In this same line of thought, Paul talks about the things these Ephesians needed to let go of in order to be in Christ, to “be made new in the attitude of your minds.”

The two things that stood out to me the most were the “in your anger do not sin” and “do not let any unwholesome talk come out of your mouths.”  So I want to unpack that a bit.

He mentions anger twice in this chapter.  First, in verse 26 and 27 and then also in verse 31.  He doesn’t say that anger is a sin.  Anger is a response to injustice.  It is very much needed in our world.  But allowing anger to take hold of you, to root down deep and grow into bitterness, rage, even brawling and slander, that’s where it gets dangerous.

When I lost my daughters, I was never angry at God, but I was angry.  I have been angry at a society that doesn’t recognize the pain that pregnancy loss brings.  I have been angry at the thoughtlessness of other people’s comments or actions that heap coals on already suffering women.  And when I don’t let go of that anger, bitterness roots in deep and vomits out of my mouth in slews of judgment and pettiness.  It’s not pretty, folks.  And that kind of anger can divide.  I know why Paul mentions it twice.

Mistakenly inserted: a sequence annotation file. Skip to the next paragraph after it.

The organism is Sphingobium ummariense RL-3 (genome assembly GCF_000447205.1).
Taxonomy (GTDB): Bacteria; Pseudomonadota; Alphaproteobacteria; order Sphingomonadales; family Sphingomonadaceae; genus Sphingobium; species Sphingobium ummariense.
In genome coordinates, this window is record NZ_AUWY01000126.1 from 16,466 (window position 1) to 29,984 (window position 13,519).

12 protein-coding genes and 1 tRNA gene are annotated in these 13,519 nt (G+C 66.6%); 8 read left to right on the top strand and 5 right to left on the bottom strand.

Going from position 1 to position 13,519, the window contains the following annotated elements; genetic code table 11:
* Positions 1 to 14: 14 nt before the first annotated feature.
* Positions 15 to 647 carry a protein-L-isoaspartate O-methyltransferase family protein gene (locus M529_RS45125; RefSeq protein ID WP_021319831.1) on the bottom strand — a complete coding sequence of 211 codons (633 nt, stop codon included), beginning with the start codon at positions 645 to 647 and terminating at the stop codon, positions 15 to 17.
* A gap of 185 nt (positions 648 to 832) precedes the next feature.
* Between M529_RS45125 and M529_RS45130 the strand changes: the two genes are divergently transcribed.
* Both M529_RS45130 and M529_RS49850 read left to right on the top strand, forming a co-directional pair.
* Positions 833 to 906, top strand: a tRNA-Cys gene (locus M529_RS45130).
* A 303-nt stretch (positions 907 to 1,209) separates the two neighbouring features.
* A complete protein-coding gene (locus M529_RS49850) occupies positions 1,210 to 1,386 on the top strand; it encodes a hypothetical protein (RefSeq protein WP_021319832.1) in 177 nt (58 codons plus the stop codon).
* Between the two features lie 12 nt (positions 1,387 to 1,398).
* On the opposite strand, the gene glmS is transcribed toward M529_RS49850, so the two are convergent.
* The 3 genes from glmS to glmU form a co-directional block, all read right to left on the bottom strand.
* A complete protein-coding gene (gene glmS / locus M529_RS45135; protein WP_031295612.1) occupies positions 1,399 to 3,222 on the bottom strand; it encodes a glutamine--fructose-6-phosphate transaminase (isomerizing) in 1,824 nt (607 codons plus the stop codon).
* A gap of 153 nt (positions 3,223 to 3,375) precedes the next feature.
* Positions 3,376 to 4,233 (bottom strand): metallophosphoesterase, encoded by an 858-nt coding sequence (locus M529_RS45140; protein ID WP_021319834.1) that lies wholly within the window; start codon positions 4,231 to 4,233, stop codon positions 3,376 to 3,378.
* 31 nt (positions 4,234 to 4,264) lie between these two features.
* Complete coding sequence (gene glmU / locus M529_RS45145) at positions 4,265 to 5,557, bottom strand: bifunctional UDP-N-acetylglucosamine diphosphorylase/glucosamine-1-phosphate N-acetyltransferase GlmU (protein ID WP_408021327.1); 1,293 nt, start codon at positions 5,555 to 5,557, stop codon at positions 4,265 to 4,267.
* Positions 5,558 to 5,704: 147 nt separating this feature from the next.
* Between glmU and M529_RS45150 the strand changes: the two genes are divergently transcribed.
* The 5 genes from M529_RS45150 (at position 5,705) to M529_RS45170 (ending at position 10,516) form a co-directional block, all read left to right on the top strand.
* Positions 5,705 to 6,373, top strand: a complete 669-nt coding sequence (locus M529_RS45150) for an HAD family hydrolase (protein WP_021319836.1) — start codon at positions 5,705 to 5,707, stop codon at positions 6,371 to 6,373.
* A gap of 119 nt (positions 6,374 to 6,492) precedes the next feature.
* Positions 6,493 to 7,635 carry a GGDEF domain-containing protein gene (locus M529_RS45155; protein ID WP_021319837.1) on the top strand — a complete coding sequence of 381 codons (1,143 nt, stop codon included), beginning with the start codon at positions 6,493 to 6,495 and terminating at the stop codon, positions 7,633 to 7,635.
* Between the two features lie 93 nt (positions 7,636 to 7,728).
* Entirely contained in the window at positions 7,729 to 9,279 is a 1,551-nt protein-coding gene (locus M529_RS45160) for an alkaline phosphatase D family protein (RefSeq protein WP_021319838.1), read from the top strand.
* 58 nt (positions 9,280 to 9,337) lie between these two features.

Then he talked about the unwholesome talk, which I always thought was about profanity, but the second half of that verse talks about something different:

Do not let any unwholesome talk come out of your mouths, but only what is helpful for building others up according to their needs, that it may benefit those who listen.

This isn’t about profanity.  This is about being critical without kindness, gossiping and venting to other people, talking without the expectation to listen.  It’s helping others according to their needs, not yours.  It’s a humble way of having a conversation. It isn’t about how right you are, it’s about helping a person who is already ready to listen. How many times have we seen on social media the back and forth vitriol that never seems to amount to anything more than an unfollow or unfriend?

And also, just as a side note, sharing the crazy to talk about how crazy it is to friends who already know that it’s crazy doesn’t seem to be helpful or building up anyone in particular.  It just seems to be meant to tear everyone down, and again, divide us into groups who are yelling into the ether with no real desire to listen to one another at all.

This chapter really convicted me this week, and for this week, I’m going to use the last verse as my mantra wherever I go.  I hope you will do this with me.  I have it in the picture below that you can print off and tape to your mirror, which is what I’m going to do.  Let’s be people of unity, kindness, compassion, and forgiveness this week so we can grow more into the image of our big brother, Jesus.